When 7-tracks aren’t near good enough, it’s time for the heavy artillery. Here is, save for a few, the “less than complete” 8-track collection. The player ate Wednesday Morning, 3 A.M., so we’ve been reeling Janis Joplin, CCR, and the brothers Doobie as of late. Analogue entertainment is still prominent around these here parts, and with any collection, the end is never near.
Shots of vinegar, coffee brewing at 11pm, and this, Klean Machine 8-track stereo tape player cleaning “machine” at the ready. It takes only ten seconds once every ten hours of operation to insure a klean machine. Thank you, Sears! Now, my warbling 8-track stereo system can sound fresh and clean, thanks to the ¾ 8-track shaped stereo tape player cleaning machine.
It seems as though my yesteryear machines have needed some love as of late… lucky for me, love can be purchased at Sears circa: 1978.
(Personal tip: the Klean Machine stereo tape player cleaning machine doesn’t actually clean the stereo tape player listening machine… buyer beware.)
Back, wayyyyyyyyyy back in the day when records were housed in nothing more than paper sleeves (the high cost of colored board be damned!), companies, such as the 1929 founded Decca Records here, saw a blank paper sheath as an advertising opportunity to sell more of their product. Makes sense, right? I mean, why not utilize every square millimeter of space to keep the bellies full? No, it wasn’t the act of garnishing repeated consumers that struck me as aloof, but instead the terms in which Decca described their catalog.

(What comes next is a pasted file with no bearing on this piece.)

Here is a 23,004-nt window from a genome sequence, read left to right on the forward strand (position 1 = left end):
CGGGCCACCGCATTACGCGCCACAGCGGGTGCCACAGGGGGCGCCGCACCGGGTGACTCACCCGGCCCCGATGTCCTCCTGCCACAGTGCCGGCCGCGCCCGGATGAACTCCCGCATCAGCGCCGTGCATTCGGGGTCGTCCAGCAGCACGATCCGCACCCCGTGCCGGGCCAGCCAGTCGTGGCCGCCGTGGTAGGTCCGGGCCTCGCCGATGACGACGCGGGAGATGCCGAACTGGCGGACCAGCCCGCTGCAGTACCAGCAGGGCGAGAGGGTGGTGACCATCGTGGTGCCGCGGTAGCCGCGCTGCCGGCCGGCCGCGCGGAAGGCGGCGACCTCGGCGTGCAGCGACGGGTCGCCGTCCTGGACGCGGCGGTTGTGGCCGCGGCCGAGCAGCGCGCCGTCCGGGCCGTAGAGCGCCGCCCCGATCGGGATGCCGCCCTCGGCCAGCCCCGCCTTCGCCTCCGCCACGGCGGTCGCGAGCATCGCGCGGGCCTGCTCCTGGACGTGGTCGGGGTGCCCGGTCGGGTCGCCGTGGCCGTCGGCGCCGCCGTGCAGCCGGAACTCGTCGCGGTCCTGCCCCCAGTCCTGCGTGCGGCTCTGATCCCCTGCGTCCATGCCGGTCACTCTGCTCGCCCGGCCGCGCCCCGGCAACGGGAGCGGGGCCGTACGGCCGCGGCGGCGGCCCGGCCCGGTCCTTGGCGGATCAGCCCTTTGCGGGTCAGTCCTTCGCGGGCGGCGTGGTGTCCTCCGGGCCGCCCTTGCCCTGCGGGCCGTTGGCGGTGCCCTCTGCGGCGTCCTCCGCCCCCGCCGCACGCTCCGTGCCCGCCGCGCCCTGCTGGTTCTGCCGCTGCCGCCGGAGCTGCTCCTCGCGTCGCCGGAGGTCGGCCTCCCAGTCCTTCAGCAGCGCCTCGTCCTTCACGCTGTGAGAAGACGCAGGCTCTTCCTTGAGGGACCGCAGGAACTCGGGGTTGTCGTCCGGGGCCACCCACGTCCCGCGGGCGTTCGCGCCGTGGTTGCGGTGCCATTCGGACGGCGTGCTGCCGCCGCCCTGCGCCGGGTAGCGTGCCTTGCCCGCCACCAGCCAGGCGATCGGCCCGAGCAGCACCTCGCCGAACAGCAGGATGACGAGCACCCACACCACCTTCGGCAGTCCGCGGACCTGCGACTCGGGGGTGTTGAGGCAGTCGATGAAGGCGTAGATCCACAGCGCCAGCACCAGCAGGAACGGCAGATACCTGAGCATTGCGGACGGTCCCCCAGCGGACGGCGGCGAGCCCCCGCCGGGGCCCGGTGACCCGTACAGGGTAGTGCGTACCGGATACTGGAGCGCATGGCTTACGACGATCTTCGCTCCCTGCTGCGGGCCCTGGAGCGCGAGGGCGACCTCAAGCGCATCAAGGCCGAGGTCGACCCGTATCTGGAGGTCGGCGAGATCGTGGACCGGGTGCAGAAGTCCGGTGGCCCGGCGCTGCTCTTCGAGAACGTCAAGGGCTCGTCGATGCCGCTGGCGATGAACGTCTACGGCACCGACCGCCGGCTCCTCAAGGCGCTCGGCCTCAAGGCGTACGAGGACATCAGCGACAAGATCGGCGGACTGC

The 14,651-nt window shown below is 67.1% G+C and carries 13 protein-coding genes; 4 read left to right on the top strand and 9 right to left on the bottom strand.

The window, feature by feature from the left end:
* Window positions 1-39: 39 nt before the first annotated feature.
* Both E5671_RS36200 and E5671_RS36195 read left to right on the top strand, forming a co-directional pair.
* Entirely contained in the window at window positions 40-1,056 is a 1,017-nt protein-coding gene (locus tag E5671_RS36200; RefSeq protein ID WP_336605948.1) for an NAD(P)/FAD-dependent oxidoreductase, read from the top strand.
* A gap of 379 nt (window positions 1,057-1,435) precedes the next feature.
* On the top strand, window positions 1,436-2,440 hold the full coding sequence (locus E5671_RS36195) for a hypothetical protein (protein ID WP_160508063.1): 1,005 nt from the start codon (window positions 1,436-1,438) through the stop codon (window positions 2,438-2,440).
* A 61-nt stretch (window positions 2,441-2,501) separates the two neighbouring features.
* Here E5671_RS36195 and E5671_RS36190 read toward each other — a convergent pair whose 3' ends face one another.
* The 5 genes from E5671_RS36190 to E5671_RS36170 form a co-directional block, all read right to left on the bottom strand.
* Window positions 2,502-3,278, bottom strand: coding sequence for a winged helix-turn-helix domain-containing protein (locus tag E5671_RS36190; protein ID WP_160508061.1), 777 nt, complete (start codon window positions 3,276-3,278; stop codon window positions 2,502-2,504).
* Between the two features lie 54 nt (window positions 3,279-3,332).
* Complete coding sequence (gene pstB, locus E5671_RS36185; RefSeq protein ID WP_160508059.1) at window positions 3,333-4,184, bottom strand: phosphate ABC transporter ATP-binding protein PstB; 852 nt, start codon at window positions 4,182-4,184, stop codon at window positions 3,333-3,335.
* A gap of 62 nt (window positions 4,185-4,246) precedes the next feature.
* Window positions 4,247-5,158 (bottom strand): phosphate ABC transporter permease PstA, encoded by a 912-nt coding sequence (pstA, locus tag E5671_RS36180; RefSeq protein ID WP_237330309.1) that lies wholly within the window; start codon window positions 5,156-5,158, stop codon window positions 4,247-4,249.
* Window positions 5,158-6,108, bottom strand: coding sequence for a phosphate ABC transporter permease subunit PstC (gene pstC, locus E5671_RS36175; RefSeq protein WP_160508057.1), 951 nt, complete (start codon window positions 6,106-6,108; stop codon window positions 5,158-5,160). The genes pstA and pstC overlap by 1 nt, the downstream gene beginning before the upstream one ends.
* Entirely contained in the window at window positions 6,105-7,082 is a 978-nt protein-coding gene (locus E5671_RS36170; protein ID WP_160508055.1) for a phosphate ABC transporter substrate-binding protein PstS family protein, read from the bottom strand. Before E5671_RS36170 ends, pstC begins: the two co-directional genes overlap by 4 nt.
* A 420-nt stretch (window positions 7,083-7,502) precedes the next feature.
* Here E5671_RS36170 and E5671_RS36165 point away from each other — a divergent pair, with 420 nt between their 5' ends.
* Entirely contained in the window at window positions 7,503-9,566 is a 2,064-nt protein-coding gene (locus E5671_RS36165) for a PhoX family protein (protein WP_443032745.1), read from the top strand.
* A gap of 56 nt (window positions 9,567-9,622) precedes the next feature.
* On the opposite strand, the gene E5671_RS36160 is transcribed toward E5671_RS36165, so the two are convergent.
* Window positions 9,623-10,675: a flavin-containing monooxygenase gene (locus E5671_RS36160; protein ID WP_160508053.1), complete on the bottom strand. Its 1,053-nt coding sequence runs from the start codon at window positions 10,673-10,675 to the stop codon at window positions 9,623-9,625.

Absent, and apparently a lavish afterthought, were the artist names for each of the 20 different recorded sound categories. Instead, the customer was given a series of genres (complete with color-coded label), with which to make their money-offering decision. Have a look at the wealth of universal genres offered by Decca Records, and tell me you aren’t breaking windows and stealing cars out of sheer excitement for Series 8500.
Owning a hard copy of an album more than twice is usually an indication of some pretty stellar grooves, but my (excuse) rationale behind owning three copies of Pennywise’s 1995 effort, About Time, is purely for nostalgic purposes. Dubbed to tape more than a few times, About Time was one of the 8 or so cassettes sliding around the pickup (a 1989 Ford Ranger) for much of my Junior year of high school. I distinctly remember driving to and from work, and to the occasional bonfire, blasting Perfect People while hollering along to the lyrics (usually at full roar, and much to the dismay of my frequent, punk-deaf passengers).
Southern California pop-punk at its finest, About Time recently (as of a few months ago, I believe) saw a limited run (500 copies) on smoke colored vinyl. Seeing frisky releases such as this that incorporate the album cover into the vinyl color get me excited for upcoming reissues that will undoubtedly acquire my money (the smoke colored record ties in nicely to the timebomb on the cover, don’t you think?). For nostalgia’s sake, owning an album more than twice makes perfect sense to me.
Cracked grooves break my heart… especially Oscar nominated cuts from the 1940s. The 1940 film, Second Chorus, featured both this shellac track, Love of My Life, as well as a clarinet-yielding Artie Shaw, masterfully (I assume) portraying himself up on the big, flickering dream-screen. Never saw it, but with a score and on-screen performance provided by Mr. Shaw himself, this little entertainment blip just spun onto my radar.